CHRIS SAID MY NAME CORRECTLY!!!!
Temporary housing in TQ (al taqqadum)
which was a city near us in Iraq where
we staged before moving out to
Ramadi (our final destination).
The goal of the pic was to show the scale of
the T-Walls. 
He didn't sign my ticket stub and I didn't ask. He said, "Liesl? I know you." And yes, he just may recall my name among the tons of traveling he has done. He said it correctly. Do you get that? I have been correcting people about my name from the time I could speak and Chris said my name correctly. Ohhhhhh geez. How fucking amazing is that?! (Language. Sorry, Jeremy).

I got pics with both of them and did a horrible job explaining to either of them the magnitude and power Chris' music had on my time in that fucking Sandbox overseas. Forever grateful for him is my summary.

And to the entire band - the drummer, bassist (is that the right title? I don't know and I apologize if I'm wrong), guitarist, pianist, violinist, vocalists, and whoever else I'm missing ... YOU WERE WONDERFUL tonight!!!

I am so glad I made it out to see you. And, Jeremy -- if ever you read this, thank you so much for taking a few moments to brighten my life because that little bit of time shed a whole lot of sunshine on my life. Thanks for taking me back to meet Chris and, Chris Botti .... geeez, what can I even begin to say ... other than I am glad you exist and have followed your passion. I am grateful to have found your music. It means the world to me.


Chris Botti - me - Jeremy 
The man with the music! 



----- 
to give you a sense of the emotions surrounding being deployed. Here's a blog from December 4th (years ago) during my time in Iraq around Christmas ...


 december 4 What to say?  

i keep starting a blog and end up deleting it. i write freely and then go back and read it and think, "wow, that's not appropriate to publish" or "would i really want to give that kind of impression?" i think it's nice having the freedom to blog and share my story but the tougher life gets here, the more closed off i become. it's a double-edged sword, in my opinion, because i don't want to get nailed for having an opinion but at the same time, getting to write and publish is quite a peaceful release for me.

stress.
wow, my world is full of stress. i feel like my future is so up in the air that it's tough to wrap my mind around what's going on. what is going on? ask me at a later time. 

my eyes have never been so tired feeling. i sleep ok at night. i no longer sleep great though. i don't even remember if i've had a good night's sleep since i've been back from r&r. since i can't remember, i guess that answer might be "no." is that sad or what? our doc is a funny dude. he keeps saying, "i've got stuff that can help." i keep telling him, "thanks, but i don't like pills." i'll stick to my chewable vitamins instead ...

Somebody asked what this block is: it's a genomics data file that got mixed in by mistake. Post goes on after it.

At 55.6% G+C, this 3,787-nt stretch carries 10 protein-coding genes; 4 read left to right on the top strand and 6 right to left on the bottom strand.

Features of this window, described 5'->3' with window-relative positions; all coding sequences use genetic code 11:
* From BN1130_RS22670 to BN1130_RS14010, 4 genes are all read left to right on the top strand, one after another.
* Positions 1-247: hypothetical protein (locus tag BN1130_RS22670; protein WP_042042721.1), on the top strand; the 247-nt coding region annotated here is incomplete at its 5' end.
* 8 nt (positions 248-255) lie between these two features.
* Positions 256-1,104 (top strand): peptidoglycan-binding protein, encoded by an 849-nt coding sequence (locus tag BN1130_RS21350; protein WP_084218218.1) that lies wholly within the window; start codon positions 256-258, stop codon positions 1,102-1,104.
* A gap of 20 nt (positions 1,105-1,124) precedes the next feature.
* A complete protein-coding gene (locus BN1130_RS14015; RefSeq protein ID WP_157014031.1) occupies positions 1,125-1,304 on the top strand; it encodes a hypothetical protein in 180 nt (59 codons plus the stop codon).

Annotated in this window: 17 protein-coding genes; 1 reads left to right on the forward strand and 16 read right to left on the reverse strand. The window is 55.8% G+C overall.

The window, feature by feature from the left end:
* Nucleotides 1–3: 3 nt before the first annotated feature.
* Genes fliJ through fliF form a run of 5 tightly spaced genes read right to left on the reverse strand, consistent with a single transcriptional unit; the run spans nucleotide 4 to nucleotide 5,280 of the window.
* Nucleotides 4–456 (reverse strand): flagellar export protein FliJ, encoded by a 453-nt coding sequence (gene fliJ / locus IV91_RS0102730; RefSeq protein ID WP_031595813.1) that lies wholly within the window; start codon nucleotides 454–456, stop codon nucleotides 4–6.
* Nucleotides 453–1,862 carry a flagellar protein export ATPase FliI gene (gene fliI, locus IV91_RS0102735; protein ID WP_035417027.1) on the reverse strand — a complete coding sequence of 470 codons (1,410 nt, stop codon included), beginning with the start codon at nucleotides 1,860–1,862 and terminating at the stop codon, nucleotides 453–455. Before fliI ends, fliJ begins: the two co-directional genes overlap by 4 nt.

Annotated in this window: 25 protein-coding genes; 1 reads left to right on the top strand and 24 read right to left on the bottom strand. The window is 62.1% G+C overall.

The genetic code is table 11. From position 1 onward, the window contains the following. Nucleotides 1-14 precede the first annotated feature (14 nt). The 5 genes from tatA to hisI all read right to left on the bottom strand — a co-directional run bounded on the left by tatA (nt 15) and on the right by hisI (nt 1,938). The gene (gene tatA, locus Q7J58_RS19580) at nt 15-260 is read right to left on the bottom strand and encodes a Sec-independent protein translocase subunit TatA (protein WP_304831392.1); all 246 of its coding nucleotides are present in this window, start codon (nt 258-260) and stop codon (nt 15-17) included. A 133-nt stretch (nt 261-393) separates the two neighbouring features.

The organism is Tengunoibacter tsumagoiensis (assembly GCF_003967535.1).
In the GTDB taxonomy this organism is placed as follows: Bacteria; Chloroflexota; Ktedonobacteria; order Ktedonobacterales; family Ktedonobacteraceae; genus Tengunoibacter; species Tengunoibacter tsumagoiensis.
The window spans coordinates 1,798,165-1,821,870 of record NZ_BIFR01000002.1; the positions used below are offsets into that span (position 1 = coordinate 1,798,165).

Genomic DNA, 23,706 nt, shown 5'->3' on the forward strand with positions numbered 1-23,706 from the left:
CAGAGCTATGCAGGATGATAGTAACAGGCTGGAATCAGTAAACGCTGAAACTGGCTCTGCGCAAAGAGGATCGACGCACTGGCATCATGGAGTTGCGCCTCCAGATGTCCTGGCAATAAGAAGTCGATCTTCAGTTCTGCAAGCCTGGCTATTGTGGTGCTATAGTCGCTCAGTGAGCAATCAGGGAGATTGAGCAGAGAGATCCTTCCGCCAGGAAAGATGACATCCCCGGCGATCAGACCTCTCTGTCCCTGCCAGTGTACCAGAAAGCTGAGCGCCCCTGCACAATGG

i haven't done much yoga lately, which hasn't helped much at all. the person i do yoga with had been traveling lately and then i was traveling and then our schedules weren't in sync and then she had meetings, etc. overall, i don't think i've done yoga in about 2 weeks. that's a long time out here! 

the weather has been freezing to me and moderately cold to others. i'm not a fan of the extreme heat or cold. where does that leave me? hopefully, anywhere other than iraq after this tour! lol my little combat CHU heats up so quickly so i flick on the heat for only a few moments at night to toast up the room and then i shut it off. it's good to have it turned off anyway because the air system smells awful. 

i hung up a string of christmas lights in my office. i have done my best to make it a comfortable work environment and so far, i'm pleased with the outcome. the lights add to the ambiance and i actually don't mind being at work ... at least not when i'm alone in the office. i have my ipod playing a combination of common, diana krall, chris botti, otis redding, epmd, nas, fiona apple, jewel, tamia, wu-tang, chopin, etc. the music gets me through the day. i find it amazing that some people don't function with music. i can't live without it. music fuels my passions. i could never go without.

my job has been incredibly boring since i've returned from r&r. i've only gone out twice in a few weeks. gosh, it's terribly boring to just photograph ceremonies. it's weird to see how fast people get awards out here anyway. so many awards, such little time. i suppose that's a blog unto itself so let me drive on with some other topic. 

christmas morning ... if i am still here (and i guess that's up in the air at this point as well), i hope i can find some french toast. all i want is french toast. i'll be incredibly disappointed if i have to work on christmas. the funny thing about being pao (public affairs officer) is that i'm not really a part of the unit. or, maybe it's just they (the battalion) help me not feel a part of it. i don't stand in formations, i'm often not recognized like the other soldiers, i'm told i'm a female (yeah, these guys are combat arms but they aren't doing a combat arms mission so i struggle understanding what being female or male has to do with anything), and in the planning process i'm often overlooked. i just "celebrated" my year anniversary with this battalion. what a year it's been thus far. i digress ... getting back to christmas morning ... sorry about that! ok, so i hope i find french toast on christmas morning because it's tradition. no one's cooking tops that of my mom's but i'll still be excited because she sent me FABULOUS maple syrup. none of that fake, yucky syrup for me. just grade A maple syrup for this jersey girl. i have a little tiny jar of it that will perfectly coat 2-3 slices of french toast. how wonderful for me! now if only i could get a hold of real butter (not this corn oil nastiness) and some powdered sugar. (i must be dreaming because both seem unattainable out here). i'm really looking forward to my bfast meal though with a nice cup of coffee with raw sugar and creamer.